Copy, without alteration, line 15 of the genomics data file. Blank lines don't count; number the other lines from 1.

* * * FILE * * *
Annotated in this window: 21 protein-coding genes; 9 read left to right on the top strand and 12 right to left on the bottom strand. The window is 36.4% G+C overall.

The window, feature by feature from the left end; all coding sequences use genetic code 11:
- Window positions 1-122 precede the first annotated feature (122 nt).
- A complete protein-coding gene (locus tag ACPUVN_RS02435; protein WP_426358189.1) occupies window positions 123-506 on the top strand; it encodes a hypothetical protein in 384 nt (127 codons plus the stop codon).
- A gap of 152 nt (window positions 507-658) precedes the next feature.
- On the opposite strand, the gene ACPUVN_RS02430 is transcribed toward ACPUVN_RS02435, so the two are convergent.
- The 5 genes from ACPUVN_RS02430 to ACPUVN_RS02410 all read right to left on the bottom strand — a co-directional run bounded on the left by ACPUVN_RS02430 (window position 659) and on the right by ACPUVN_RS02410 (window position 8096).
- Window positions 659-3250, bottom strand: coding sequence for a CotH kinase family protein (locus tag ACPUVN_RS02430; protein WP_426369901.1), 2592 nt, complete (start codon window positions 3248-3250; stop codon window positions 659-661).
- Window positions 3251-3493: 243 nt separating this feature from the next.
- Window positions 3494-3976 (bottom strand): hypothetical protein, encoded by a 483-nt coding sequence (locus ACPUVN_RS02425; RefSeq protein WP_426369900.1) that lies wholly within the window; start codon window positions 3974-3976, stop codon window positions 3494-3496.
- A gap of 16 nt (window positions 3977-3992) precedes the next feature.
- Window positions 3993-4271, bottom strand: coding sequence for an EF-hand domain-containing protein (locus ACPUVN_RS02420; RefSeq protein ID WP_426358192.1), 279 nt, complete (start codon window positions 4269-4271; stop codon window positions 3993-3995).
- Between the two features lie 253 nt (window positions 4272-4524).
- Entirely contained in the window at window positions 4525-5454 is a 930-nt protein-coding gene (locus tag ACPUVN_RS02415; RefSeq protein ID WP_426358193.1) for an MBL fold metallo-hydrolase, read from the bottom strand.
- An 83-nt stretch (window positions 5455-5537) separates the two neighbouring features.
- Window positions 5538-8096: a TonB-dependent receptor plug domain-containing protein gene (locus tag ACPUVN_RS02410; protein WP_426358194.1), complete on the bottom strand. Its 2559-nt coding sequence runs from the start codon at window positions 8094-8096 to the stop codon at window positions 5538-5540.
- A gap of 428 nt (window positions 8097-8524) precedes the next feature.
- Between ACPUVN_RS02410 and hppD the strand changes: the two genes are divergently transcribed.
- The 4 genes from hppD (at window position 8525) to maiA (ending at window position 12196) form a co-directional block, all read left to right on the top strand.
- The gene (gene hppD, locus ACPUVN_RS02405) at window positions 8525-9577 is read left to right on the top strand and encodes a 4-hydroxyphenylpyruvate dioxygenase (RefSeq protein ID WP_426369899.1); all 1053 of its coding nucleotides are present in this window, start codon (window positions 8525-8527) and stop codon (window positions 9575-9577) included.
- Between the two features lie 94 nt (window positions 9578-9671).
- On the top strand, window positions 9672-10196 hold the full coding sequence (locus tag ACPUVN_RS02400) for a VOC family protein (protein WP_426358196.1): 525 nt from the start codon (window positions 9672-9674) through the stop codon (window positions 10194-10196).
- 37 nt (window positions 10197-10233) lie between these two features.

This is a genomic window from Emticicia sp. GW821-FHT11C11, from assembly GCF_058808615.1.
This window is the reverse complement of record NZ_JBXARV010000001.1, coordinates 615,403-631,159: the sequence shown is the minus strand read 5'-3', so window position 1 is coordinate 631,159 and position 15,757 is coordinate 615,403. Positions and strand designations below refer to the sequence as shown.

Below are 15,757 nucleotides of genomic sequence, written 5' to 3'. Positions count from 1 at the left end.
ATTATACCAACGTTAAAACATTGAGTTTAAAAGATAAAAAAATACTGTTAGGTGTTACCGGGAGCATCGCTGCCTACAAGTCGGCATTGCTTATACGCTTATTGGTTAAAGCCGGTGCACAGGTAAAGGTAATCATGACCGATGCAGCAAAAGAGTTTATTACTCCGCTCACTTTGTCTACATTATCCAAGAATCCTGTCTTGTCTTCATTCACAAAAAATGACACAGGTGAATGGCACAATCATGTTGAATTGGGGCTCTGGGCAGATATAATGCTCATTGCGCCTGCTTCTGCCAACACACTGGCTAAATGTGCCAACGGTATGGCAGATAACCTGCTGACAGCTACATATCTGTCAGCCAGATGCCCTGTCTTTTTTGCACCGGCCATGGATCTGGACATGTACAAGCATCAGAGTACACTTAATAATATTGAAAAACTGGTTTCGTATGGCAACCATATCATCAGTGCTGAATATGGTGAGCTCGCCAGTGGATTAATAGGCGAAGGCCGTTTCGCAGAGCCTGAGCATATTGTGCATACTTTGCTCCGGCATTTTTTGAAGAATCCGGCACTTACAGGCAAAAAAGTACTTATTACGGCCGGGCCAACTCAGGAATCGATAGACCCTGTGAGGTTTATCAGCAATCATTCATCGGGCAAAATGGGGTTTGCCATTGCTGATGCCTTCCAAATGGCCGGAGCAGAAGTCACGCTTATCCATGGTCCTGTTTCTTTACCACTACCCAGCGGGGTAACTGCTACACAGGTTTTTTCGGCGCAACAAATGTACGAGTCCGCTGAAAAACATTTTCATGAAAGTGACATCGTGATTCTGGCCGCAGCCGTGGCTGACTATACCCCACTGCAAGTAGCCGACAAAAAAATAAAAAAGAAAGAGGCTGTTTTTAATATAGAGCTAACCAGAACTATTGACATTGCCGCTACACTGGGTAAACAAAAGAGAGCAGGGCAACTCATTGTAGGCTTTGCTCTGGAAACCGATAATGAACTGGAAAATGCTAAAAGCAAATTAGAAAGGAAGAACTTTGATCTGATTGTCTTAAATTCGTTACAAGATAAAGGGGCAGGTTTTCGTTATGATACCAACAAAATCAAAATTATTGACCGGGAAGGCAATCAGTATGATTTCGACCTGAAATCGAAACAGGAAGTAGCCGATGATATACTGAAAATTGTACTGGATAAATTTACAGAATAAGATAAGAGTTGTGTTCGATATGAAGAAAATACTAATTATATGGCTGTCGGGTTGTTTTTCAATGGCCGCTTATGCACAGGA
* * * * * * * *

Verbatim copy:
- An 83-nt stretch (window positions 5455-5537) separates the two neighbouring features.